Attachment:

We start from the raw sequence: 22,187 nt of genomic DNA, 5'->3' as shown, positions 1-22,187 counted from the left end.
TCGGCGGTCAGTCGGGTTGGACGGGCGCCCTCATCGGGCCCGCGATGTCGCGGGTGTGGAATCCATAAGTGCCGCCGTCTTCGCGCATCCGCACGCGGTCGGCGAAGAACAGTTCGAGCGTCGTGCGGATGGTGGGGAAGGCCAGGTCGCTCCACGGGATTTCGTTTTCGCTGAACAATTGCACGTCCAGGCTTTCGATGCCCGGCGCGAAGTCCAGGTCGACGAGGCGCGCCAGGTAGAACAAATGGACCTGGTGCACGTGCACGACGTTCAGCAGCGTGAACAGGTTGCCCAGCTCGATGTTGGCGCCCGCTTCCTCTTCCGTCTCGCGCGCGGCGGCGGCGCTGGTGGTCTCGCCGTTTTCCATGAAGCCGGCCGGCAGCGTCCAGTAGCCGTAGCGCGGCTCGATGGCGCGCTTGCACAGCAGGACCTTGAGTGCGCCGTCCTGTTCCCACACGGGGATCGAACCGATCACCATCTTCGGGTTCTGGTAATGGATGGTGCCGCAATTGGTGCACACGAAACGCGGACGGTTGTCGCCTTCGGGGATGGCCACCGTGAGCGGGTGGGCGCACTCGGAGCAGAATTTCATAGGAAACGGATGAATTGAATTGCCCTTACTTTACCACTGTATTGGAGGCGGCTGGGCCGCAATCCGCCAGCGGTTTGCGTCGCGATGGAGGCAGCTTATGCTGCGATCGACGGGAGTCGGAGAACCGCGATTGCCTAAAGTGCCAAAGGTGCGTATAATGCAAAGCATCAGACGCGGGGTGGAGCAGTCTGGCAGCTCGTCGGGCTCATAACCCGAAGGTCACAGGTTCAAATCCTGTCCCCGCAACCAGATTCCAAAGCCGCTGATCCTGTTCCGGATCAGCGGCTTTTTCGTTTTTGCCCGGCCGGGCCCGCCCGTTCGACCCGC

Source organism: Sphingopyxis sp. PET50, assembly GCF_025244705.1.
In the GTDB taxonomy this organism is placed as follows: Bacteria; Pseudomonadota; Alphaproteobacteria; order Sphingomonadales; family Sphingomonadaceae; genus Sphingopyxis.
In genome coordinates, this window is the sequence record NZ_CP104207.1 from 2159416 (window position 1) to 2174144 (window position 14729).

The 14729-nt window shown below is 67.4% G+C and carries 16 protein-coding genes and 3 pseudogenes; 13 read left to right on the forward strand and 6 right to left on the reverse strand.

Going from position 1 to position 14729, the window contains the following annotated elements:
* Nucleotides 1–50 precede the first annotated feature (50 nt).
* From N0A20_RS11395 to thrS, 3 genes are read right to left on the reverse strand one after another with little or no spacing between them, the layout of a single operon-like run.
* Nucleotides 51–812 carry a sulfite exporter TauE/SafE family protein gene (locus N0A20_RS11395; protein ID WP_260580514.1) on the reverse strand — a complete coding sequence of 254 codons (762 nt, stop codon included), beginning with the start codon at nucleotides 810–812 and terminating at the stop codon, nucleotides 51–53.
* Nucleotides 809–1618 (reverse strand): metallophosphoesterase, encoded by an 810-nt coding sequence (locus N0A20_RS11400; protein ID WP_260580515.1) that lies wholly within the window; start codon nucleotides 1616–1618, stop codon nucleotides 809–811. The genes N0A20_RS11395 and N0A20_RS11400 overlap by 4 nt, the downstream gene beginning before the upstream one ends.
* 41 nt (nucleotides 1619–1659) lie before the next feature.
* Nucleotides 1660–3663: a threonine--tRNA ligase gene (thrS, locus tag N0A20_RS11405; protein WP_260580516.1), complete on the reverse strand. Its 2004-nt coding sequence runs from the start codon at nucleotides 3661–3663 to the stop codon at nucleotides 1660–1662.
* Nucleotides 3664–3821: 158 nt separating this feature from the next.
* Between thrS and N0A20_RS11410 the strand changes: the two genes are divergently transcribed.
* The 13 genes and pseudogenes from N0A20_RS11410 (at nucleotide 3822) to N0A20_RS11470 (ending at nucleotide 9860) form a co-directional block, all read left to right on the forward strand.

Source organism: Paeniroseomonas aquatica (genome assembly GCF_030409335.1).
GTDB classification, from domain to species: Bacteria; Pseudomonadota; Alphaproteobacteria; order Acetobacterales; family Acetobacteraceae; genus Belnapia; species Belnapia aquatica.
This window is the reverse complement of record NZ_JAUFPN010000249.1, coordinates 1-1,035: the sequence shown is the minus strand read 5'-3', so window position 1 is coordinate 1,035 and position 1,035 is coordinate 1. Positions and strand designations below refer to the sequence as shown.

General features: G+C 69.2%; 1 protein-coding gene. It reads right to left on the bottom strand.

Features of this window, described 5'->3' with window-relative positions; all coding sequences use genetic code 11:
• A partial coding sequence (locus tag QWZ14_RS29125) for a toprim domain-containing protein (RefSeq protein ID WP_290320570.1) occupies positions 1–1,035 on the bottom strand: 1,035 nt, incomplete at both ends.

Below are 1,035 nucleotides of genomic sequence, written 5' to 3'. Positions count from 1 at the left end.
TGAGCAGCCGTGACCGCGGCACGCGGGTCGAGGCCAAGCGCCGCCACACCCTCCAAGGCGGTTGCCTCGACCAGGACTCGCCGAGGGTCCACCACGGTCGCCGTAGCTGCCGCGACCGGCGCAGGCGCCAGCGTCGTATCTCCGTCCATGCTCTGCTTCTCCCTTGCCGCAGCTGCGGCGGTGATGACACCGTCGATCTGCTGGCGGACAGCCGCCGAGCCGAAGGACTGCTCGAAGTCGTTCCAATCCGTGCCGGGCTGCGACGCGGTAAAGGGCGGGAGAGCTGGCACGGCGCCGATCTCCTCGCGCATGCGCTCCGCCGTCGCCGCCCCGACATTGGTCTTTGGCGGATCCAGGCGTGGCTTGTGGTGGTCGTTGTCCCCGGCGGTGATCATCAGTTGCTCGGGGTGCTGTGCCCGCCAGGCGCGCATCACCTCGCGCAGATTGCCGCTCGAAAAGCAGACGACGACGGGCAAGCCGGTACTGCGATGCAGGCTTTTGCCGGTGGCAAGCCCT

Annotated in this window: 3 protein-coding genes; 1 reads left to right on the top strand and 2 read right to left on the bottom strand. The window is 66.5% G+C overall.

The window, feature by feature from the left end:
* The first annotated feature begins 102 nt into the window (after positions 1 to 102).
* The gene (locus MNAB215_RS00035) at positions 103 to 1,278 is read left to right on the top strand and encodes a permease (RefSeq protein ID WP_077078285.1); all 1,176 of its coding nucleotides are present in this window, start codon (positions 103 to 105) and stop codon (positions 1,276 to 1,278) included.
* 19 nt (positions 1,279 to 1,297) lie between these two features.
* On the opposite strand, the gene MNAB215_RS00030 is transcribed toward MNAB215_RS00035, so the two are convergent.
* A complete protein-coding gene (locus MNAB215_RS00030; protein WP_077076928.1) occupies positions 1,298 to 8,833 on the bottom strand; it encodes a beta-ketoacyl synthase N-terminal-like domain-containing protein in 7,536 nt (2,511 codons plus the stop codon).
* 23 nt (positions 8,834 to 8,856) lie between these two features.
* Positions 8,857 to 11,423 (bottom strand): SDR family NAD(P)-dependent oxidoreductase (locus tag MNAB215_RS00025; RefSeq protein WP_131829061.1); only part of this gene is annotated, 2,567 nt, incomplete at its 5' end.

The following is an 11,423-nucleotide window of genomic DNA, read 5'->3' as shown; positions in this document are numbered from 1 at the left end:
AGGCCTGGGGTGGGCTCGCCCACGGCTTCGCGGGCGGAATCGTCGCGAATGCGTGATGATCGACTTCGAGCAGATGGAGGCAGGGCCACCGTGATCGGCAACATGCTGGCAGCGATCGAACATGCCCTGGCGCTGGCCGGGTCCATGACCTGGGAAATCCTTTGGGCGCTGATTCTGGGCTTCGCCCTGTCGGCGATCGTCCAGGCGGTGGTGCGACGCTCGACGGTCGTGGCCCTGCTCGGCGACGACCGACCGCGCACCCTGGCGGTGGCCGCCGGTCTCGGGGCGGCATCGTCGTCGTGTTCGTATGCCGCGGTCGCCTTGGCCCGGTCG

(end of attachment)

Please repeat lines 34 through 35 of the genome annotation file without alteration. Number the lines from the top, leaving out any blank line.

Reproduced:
The following is an 11,423-nucleotide window of genomic DNA, read 5'->3' as shown; positions in this document are numbered from 1 at the left end:
AGGCCTGGGGTGGGCTCGCCCACGGCTTCGCGGGCGGAATCGTCGCGAATGCGTGATGATCGACTTCGAGCAGATGGAGGCAGGGCCACCGTGATCGGCAACATGCTGGCAGCGATCGAACATGCCCTGGCGCTGGCCGGGTCCATGACCTGGGAAATCCTTTGGGCGCTGATTCTGGGCTTCGCCCTGTCGGCGATCGTCCAGGCGGTGGTGCGACGCTCGACGGTCGTGGCCCTGCTCGGCGACGACCGACCGCGCACCCTGGCGGTGGCCGCCGGTCTCGGGGCGGCATCGTCGTCGTGTTCGTATGCCGCGGTCGCCTTGGCCCGGTCG